Therefore, if there is any encouragement in Christ, any comfort in love, any sharing in the Spirit, any sympathy, 2 complete my joy by thinking the same way, having the same love, being united, and agreeing with each other. 3 Don’t do anything for selfish purposes, but with humility think of others as better than yourselves. 4 Instead of each person watching out for their good, watch out for what is better for others. 5 Adopt the attitude that was in Christ Jesus: (Philippians 2:1-5, CEB).
The above scripture was a part of our devotion this morning. In the text, Paul encourages the Philippians community to overcome any lack of unity. He points out that humility and selflessness are helpful tools. After challenging the community to imitate Christ (2:5), Paul presents a beautiful hymn that traces the work of Christ from His preexistence to His resurrection and exaltation. We have read and explored this scripture before now. However, something nudged us to read it several times this morning. We now know why – it is a message of encouragement and to inform his community of how he was doing in prison.
At a time when the nation is stressed, needless to say, our churches, we write to encourage and inform our district about how we are doing. The two are closely related. We think it is important that we encourage you and keep you informed about our wellbeing because that is our accountability to you as your District Superintendent (DS). And so, we want to report that we are doing well under the circumstances. But let us turn our attention to the text for a moment.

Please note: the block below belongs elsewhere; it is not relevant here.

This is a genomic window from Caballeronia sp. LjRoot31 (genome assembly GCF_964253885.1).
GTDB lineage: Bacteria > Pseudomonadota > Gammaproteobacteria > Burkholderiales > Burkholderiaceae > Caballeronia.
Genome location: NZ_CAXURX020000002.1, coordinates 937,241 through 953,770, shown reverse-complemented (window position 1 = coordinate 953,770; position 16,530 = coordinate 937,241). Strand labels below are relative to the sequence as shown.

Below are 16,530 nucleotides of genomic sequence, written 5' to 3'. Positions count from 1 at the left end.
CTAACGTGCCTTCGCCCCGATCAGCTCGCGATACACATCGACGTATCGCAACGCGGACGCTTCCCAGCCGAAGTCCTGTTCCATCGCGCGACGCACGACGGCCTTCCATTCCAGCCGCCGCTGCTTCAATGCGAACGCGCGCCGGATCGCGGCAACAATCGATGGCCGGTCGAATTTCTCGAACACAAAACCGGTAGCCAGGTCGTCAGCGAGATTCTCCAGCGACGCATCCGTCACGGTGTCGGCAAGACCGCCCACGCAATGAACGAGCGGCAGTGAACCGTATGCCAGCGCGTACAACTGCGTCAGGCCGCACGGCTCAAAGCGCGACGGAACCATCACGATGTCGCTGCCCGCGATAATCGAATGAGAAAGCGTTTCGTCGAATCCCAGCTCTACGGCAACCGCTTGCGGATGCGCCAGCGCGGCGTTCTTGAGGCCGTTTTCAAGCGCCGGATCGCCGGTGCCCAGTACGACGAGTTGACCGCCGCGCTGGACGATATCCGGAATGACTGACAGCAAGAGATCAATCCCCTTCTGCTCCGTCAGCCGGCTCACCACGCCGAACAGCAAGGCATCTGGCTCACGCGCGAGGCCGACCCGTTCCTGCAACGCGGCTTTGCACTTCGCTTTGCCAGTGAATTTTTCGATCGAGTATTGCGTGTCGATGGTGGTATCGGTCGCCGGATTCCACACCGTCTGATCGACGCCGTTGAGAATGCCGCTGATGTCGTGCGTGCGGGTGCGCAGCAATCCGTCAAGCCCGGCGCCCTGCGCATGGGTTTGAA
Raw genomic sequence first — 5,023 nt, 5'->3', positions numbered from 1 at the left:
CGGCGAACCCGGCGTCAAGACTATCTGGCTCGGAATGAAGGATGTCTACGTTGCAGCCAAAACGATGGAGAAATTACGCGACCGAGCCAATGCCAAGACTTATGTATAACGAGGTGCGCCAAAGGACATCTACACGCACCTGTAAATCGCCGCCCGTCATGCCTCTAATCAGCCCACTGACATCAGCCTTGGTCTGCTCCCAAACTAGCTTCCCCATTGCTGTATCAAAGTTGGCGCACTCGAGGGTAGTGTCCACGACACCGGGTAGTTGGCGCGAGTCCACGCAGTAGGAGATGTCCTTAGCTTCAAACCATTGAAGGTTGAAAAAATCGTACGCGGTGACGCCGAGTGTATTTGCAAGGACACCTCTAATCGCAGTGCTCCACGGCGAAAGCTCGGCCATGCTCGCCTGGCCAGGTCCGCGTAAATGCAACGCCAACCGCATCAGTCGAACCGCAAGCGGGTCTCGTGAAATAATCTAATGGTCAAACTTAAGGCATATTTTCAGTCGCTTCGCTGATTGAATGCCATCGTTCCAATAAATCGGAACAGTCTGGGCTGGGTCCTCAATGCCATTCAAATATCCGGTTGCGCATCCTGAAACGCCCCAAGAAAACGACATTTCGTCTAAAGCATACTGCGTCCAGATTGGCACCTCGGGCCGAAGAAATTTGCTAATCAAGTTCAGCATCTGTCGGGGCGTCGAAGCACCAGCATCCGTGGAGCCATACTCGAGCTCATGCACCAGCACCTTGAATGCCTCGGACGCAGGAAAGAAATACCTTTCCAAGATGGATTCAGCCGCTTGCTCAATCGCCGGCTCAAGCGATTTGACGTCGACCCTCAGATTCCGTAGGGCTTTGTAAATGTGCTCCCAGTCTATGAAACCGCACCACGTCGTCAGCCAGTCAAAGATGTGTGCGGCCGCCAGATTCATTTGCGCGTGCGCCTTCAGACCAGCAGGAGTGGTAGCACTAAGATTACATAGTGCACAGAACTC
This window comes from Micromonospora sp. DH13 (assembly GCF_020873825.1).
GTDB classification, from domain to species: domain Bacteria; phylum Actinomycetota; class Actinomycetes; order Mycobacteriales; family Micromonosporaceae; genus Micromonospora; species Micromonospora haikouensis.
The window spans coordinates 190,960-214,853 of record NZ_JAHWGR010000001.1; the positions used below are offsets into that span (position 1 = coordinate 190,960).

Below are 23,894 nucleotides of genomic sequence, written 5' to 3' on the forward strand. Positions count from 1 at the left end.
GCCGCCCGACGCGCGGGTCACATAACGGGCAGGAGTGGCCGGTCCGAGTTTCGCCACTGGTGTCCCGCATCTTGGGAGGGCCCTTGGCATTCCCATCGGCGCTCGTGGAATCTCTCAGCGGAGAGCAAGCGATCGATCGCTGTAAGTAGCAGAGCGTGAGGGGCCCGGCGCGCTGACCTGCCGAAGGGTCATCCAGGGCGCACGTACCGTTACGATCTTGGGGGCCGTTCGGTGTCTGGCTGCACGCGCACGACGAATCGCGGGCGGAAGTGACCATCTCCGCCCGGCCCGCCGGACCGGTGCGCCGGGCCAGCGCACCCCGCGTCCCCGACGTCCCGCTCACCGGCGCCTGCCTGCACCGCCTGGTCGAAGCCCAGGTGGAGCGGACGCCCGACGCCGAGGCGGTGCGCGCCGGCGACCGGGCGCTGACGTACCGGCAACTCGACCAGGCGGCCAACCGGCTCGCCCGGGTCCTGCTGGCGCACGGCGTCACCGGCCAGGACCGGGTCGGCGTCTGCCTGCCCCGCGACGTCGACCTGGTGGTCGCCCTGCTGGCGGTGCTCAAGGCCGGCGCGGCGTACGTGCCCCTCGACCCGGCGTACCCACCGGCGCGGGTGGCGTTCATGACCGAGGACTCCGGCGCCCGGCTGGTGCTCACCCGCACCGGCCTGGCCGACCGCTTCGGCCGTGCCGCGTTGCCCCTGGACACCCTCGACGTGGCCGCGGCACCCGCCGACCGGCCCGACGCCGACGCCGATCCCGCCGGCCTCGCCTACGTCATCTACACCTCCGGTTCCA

In this text, Paul encourages his community to be obedient and lift up each other. Obedience and support are essential hallmarks of the Rappahannock River District, and anything less is unacceptable. We have lived up to the above expectations, and not only are we proud of each other, but we also commend each other for our continued support of unity and strength. However, the enemy is creeping in to disrupt our unity (John 10:10, CEB).
In recent weeks, we have noticed the enemy gradually creeping into our district to disrupt the peace and unity we have enjoyed. These are the works and forces of cosmic darkness, and the spiritual powers of evil (Ephesians 6:12, CEB). We must, therefore, be vigilant, specifically, as we reopen our churches for in-person worship.
We have received calls and emails from across the conference, directing our attention to habits that are contrary to the TAM (Technical Assistance Manual). Some of our churches had in-person worship when churches were closed. Others are meeting without approved plans. Worship team members are recording music without observing the TAM. Just recently, five positive COVID-19 cases were reported at one of our United Methodist Churches, including members of the worship team and the pastor. This happened during the worship team's recording.
Since the pandemic began, small groups of 10 or fewer people have been gathering to record or Livestream worship for their congregations. While the cabinet never offered specific guidance for these settings, the general principles for mitigating virus transmission must be observed. The virus does not distinguish between recording settings and other forms of in-person worship. Our decision may be unpopular, but we hope that you will see the wisdom in that we are trying to save lives, rather than experience a temporary gratification. So, until the cabinet comes up with more details, we are encouraging our churches to please comply with the TAM.
Let us dare to be different by supporting the work of the Bishop and the Cabinet and not do what others are doing.
Blessings to you!